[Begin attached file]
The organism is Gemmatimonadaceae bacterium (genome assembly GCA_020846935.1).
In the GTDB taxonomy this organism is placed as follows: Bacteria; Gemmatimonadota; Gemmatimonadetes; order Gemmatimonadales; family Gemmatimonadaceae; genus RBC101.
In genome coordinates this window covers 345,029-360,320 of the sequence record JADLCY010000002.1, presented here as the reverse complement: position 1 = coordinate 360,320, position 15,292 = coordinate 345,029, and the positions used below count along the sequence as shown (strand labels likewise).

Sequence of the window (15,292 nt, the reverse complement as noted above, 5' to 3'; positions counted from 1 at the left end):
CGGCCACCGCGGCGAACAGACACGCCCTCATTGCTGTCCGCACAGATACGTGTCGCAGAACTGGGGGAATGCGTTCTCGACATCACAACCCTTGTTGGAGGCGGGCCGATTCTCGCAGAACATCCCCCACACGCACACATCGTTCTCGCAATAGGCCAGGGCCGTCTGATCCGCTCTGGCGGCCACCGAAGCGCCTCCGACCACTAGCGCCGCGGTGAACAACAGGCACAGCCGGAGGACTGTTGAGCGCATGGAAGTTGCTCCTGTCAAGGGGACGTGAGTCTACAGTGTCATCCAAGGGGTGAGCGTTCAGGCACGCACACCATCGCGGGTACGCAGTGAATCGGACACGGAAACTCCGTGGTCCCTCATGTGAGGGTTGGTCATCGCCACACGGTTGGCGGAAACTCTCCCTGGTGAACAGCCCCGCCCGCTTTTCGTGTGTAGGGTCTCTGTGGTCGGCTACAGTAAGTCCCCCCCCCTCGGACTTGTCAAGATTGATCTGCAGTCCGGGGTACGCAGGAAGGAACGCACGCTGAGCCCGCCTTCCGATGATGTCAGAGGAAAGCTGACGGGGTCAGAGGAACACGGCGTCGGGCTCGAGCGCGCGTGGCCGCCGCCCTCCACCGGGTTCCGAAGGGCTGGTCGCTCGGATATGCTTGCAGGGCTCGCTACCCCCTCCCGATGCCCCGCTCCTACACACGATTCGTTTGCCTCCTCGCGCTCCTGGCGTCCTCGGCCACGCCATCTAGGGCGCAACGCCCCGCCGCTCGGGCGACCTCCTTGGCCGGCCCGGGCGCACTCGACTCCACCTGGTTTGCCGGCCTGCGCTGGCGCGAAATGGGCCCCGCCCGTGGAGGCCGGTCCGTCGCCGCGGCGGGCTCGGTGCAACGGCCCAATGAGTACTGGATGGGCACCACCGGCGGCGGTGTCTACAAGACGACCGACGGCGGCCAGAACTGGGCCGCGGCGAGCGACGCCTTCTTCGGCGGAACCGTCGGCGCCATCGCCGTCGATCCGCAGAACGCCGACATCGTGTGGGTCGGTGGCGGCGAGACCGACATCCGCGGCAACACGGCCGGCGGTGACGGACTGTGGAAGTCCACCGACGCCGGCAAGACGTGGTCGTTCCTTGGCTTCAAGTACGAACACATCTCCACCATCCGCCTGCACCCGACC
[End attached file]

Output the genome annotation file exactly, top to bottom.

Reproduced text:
The organism is Gemmatimonadaceae bacterium (genome assembly GCA_020846935.1).
In the GTDB taxonomy this organism is placed as follows: Bacteria; Gemmatimonadota; Gemmatimonadetes; order Gemmatimonadales; family Gemmatimonadaceae; genus RBC101.
In genome coordinates this window covers 345,029-360,320 of the sequence record JADLCY010000002.1, presented here as the reverse complement: position 1 = coordinate 360,320, position 15,292 = coordinate 345,029, and the positions used below count along the sequence as shown (strand labels likewise).

Sequence of the window (15,292 nt, the reverse complement as noted above, 5' to 3'; positions counted from 1 at the left end):
CGGCCACCGCGGCGAACAGACACGCCCTCATTGCTGTCCGCACAGATACGTGTCGCAGAACTGGGGGAATGCGTTCTCGACATCACAACCCTTGTTGGAGGCGGGCCGATTCTCGCAGAACATCCCCCACACGCACACATCGTTCTCGCAATAGGCCAGGGCCGTCTGATCCGCTCTGGCGGCCACCGAAGCGCCTCCGACCACTAGCGCCGCGGTGAACAACAGGCACAGCCGGAGGACTGTTGAGCGCATGGAAGTTGCTCCTGTCAAGGGGACGTGAGTCTACAGTGTCATCCAAGGGGTGAGCGTTCAGGCACGCACACCATCGCGGGTACGCAGTGAATCGGACACGGAAACTCCGTGGTCCCTCATGTGAGGGTTGGTCATCGCCACACGGTTGGCGGAAACTCTCCCTGGTGAACAGCCCCGCCCGCTTTTCGTGTGTAGGGTCTCTGTGGTCGGCTACAGTAAGTCCCCCCCCCTCGGACTTGTCAAGATTGATCTGCAGTCCGGGGTACGCAGGAAGGAACGCACGCTGAGCCCGCCTTCCGATGATGTCAGAGGAAAGCTGACGGGGTCAGAGGAACACGGCGTCGGGCTCGAGCGCGCGTGGCCGCCGCCCTCCACCGGGTTCCGAAGGGCTGGTCGCTCGGATATGCTTGCAGGGCTCGCTACCCCCTCCCGATGCCCCGCTCCTACACACGATTCGTTTGCCTCCTCGCGCTCCTGGCGTCCTCGGCCACGCCATCTAGGGCGCAACGCCCCGCCGCTCGGGCGACCTCCTTGGCCGGCCCGGGCGCACTCGACTCCACCTGGTTTGCCGGCCTGCGCTGGCGCGAAATGGGCCCCGCCCGTGGAGGCCGGTCCGTCGCCGCGGCGGGCTCGGTGCAACGGCCCAATGAGTACTGGATGGGCACCACCGGCGGCGGTGTCTACAAGACGACCGACGGCGGCCAGAACTGGGCCGCGGCGAGCGACGCCTTCTTCGGCGGAACCGTCGGCGCCATCGCCGTCGATCCGCAGAACGCCGACATCGTGTGGGTCGGTGGCGGCGAGACCGACATCCGCGGCAACACGGCCGGCGGTGACGGACTGTGGAAGTCCACCGACGCCGGCAAGACGTGGTCGTTCCTTGGCTTCAAGTACGAACACATCTCCACCATCCGCCTGCACCCGACC